While much of the medicinal benefits of sap around the world have focused on birch, several studies from Korea have cited the potential benefits of maple sap consumption in lab settings for treating osteoporosis, hypertension, and even curing hangovers. Most analysis has been done on the basic content of the maple sap, which has over 50 vitamins and minerals, and also a number of probiotics similar to those found in yogurts and other dairy products. More research would be useful, but it’s hard to argue against the idea of drinking sap as a healthy and good option for the springtime; after all, it is water filtered in a tree and loaded with a bunch of nutritional compounds. It may well be the cleanest water some people will ever be able to drink.

If wanting to enjoy sap, pick up a paint strainer at a local hardware store to help keep the sap clean

If you are interested in collecting and enjoying sap, its important to note that while sap is essentially sterile when inside the tree, it can quickly become contaminated. The choice of container for collection is thus very important. Maple buckets and jugs (a milk jug can make a great collection vessel) should be thoroughly cleaned before use. The best sap runs during the beginning and middle of the season, but as the temperature warms toward the end of March and into April it's best to stop drinking it straight. Sap can be stored in the fridge (or outside if below freezing) for several days and should generally be treated like milk; best consumed within one week of it coming from the tree. And while some of the good bacteria may be killed, to be extra safe some choose to boil the sap to effectively pasteurize it and render it completely safe.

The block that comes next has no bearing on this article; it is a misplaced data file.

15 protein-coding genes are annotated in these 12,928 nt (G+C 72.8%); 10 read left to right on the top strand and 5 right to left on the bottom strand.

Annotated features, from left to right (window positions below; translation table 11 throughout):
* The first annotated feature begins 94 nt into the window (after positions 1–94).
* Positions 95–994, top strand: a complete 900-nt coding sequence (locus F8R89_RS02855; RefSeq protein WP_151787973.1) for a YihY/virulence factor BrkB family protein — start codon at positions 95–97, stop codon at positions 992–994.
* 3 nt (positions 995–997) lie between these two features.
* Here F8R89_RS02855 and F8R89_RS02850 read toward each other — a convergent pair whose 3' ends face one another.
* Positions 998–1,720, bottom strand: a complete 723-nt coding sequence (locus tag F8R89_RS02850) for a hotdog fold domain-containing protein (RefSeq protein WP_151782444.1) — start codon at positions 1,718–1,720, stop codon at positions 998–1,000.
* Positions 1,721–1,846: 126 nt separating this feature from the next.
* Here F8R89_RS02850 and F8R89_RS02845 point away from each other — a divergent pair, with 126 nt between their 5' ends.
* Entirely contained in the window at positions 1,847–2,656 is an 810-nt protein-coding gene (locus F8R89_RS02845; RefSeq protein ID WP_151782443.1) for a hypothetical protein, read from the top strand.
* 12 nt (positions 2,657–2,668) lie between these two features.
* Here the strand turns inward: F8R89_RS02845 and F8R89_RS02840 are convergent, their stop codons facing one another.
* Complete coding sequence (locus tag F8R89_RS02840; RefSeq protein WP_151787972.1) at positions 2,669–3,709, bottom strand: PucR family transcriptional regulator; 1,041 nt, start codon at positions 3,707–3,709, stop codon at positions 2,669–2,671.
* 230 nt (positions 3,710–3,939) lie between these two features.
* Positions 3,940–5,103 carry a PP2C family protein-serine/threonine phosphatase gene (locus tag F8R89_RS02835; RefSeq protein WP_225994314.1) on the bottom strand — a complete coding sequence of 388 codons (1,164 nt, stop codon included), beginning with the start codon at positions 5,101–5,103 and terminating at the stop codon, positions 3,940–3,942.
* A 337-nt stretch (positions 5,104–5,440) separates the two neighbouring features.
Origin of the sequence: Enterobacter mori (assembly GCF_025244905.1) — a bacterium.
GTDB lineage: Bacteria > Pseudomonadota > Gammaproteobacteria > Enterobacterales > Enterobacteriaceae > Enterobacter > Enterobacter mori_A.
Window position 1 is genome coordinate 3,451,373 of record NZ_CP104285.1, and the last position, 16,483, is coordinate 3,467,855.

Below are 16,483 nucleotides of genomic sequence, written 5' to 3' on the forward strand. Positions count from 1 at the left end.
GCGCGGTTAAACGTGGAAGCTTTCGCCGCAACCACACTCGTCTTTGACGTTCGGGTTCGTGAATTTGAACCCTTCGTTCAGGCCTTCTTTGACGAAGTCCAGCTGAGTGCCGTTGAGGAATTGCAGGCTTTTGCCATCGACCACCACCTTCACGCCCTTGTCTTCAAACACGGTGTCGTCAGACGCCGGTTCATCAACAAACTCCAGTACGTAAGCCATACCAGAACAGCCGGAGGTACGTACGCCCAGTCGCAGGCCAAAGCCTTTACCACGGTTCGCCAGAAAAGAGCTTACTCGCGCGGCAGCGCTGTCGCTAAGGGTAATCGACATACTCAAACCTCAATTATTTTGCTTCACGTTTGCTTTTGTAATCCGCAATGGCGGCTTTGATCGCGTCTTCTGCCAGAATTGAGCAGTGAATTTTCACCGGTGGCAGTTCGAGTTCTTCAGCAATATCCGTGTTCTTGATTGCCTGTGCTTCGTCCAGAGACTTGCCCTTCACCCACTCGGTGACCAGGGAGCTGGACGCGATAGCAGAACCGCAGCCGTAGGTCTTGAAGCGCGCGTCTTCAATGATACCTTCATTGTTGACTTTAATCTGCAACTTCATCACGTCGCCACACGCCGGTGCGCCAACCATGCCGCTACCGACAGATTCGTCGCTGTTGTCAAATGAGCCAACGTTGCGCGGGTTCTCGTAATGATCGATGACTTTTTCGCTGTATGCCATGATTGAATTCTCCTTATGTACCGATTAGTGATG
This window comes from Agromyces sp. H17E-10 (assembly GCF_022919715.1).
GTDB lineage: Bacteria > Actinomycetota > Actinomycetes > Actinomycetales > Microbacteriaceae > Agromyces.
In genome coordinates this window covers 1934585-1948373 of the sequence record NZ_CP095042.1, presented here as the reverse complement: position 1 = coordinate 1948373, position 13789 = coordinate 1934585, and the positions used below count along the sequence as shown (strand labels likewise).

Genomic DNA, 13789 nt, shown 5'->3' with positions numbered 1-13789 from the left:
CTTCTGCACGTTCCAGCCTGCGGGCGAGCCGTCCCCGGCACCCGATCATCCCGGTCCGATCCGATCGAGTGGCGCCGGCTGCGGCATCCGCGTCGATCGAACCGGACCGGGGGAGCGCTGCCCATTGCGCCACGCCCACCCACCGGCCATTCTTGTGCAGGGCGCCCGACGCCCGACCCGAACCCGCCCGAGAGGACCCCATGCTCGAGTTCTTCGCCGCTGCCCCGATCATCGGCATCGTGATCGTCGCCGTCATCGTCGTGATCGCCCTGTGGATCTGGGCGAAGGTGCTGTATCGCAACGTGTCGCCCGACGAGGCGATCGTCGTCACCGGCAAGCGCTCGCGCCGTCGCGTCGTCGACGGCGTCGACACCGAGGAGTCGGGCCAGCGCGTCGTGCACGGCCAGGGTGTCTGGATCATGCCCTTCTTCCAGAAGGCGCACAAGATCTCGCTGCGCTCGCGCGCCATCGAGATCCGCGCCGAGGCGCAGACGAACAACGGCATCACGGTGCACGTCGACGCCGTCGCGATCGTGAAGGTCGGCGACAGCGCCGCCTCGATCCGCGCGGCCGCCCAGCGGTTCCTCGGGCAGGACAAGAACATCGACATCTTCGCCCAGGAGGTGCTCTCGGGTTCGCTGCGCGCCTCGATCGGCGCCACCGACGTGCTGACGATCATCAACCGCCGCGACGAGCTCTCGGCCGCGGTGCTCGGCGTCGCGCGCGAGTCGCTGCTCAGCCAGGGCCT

Vermont Sweetwater sells a maple seltzer and other maple sodas.
            Sap can be drank straight from the tree of course, but can also be used to make a wonderful carbonated beverage with a home soda-maker. Simply replace the water with sap, adding as much or as little carbonation as you'd like. It can also be utilized for cooking in soup, stews, and other recipes that call for water. It also makes a wonderful base for brewing beers.

            The straight consumption of sap is an excellent option for people who want to tap some trees but aren’t interested in the time, labor, and fuel to boil it into syrup. It offers an opportunity to harvest the fruits of a long winter and connect to the cycles of the season. While the entire process of making syrup takes considerable energy, sap is just the opposite - it is really simple and takes very little time to tap, collect, and consume sap in a variety of ways. So – support your local sugarmaker for syrup, and try collecting some your own sap this season!